Giants draft Lincoln's Pickering in 32nd round
LINCOLN ‚ÄĒ Call what happened to Lincoln‚Äôs Chris Pickering on Wednesday afternoon a pleasant and unexpected surprise ‚Äď that of getting selected by the San Francisco Giants on the third and final day of the MLB Draft.
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‚ÄúI was actually working when I checked my phone and saw that I had a bunch of voicemails and text messages from friends,‚ÄĚ said Pickering when reached later in the day, still digesting the news that he had been taken with the 988th pick in the 32nd round. ‚ÄúHonestly, I got two of those questionnaires you fill out and send to all the [major league] teams, but I never had actual contact with any of them.
‚ÄúThis whole thing came out of nowhere,‚ÄĚ the lefthanded pitcher continued. ‚ÄúIt‚Äôs exciting and an opportunity for me to start a new career.‚ÄĚ
Just like that, Pickering‚Äôs job at Boston Sports Club ‚Äď a fitness complex located in the aforementioned city ‚Äď has been placed on hold. The 23-year-old had secured full-time employment not too long after graduating from the University Rhode Island last month. This weekend, he was all set to scope out the apartment scene in Boston.
‚ÄúNow I have to go and talk to my boss,‚ÄĚ Pickering said with a slight chuckle. ‚ÄúI‚Äôve only been working there for a week. Hopefully they‚Äôll want me back, but let‚Äôs hope that won‚Äôt be for a while.‚ÄĚ
As he talked about his new venture, Pickering took a moment to reflect on just how far he‚Äôs come. You would be hard pressed to find a more heartwarming draft tale than the one this Lincoln High graduate (Class of 2007) has authored. He missed his junior season at URI because of shoulder surgery, his second major operation after recovering from elbow surgery following his junior season at Lincoln.
In each instance, Pickering was successful in his quest to return to the mound.
‚ÄúWith all the surgeries, you have to put in the extra work, but the support group I had around me, it was nice to know that people still believed in me,‚ÄĚ he noted.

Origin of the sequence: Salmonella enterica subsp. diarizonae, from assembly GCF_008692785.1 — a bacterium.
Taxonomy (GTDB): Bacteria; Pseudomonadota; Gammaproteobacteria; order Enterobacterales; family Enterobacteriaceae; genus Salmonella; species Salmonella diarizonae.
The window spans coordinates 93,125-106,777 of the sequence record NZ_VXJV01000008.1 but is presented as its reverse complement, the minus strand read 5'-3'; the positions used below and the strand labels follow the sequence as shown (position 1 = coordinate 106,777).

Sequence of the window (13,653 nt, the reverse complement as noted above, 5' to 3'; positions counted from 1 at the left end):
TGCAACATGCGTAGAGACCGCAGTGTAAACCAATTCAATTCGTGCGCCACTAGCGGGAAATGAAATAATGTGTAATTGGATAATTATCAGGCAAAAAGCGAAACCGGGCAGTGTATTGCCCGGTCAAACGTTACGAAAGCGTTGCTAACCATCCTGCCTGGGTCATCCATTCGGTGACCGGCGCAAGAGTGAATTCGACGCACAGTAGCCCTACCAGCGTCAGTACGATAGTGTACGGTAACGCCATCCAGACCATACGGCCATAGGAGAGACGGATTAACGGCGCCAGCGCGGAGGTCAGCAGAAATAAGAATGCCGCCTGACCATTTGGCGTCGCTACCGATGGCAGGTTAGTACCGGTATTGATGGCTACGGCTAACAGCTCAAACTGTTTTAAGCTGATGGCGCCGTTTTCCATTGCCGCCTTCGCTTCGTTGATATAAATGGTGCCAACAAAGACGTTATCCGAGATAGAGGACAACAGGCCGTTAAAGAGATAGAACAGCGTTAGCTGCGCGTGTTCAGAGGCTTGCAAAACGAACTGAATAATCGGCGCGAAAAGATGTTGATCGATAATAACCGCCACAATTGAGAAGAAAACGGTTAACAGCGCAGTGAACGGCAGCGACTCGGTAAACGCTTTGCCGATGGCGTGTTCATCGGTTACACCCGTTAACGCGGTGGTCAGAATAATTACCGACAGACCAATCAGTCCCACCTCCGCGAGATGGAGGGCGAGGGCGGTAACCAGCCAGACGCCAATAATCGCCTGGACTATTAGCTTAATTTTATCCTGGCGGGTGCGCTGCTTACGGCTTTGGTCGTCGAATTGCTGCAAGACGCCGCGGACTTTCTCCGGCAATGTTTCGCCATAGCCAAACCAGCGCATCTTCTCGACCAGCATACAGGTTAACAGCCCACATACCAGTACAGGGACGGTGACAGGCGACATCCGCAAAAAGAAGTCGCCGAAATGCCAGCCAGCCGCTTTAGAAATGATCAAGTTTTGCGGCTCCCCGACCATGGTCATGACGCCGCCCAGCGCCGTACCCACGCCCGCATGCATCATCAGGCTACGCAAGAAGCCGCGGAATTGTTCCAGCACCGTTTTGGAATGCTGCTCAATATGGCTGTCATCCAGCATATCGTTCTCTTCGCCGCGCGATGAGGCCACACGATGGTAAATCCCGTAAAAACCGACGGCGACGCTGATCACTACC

In his final season in Kingston, Pickering turned in a 7-7 record with a 5.73 ERA in 15 starts, the redshirt senior striking out 51 batters over 86 1/3 innings pitched. He finished his collegiate career with 168 strikeouts and 22 wins.
‚ÄúThe year went a little better than the numbers suggest,‚ÄĚ said Pickering, who in his final appearance with the Rams worked 7 1/3 innings of two-run ball against St. Joseph‚Äôs in the Atlantic 10 Tournament.
What helped put Pickering on the map was his showing last summer with the Bourne Braves of the prestigious Cape Cod League. Originally signed to a contract that was supposed to last only a couple of weeks, he was able to prolong his stay and remain with the ball club through the end of its playoff run. With the Braves, Pickering went 1-3 with a 3.32 ERA in nine games, seven of them starts.
The same Giants scout who first laid eyes on Pickering while he performed on the Cape made it a point to stop by South County this spring. Even though Pickering recognized the face, he never once engaged in face-to-face conversation with the scout.
‚ÄúHe never came up and talked to me,‚ÄĚ he said. ‚ÄúHe just came out of nowhere.‚ÄĚ
The mystery Giants scout will follow up with on Pickering on Thursday. Come Sunday, he will fly out to club‚Äôs spring training complex in Arizona, where he‚Äôll undergo a physical. From there, he‚Äôs expected to be assigned to San Francisco‚Äôs Short-Season Class A affiliate located in Keizer, Oregon.
In true Pickering fashion, he planned to celebrate his big day in low-key fashion. ‚ÄúI‚Äôd like to see my friends and hang out with my family.‚ÄĚ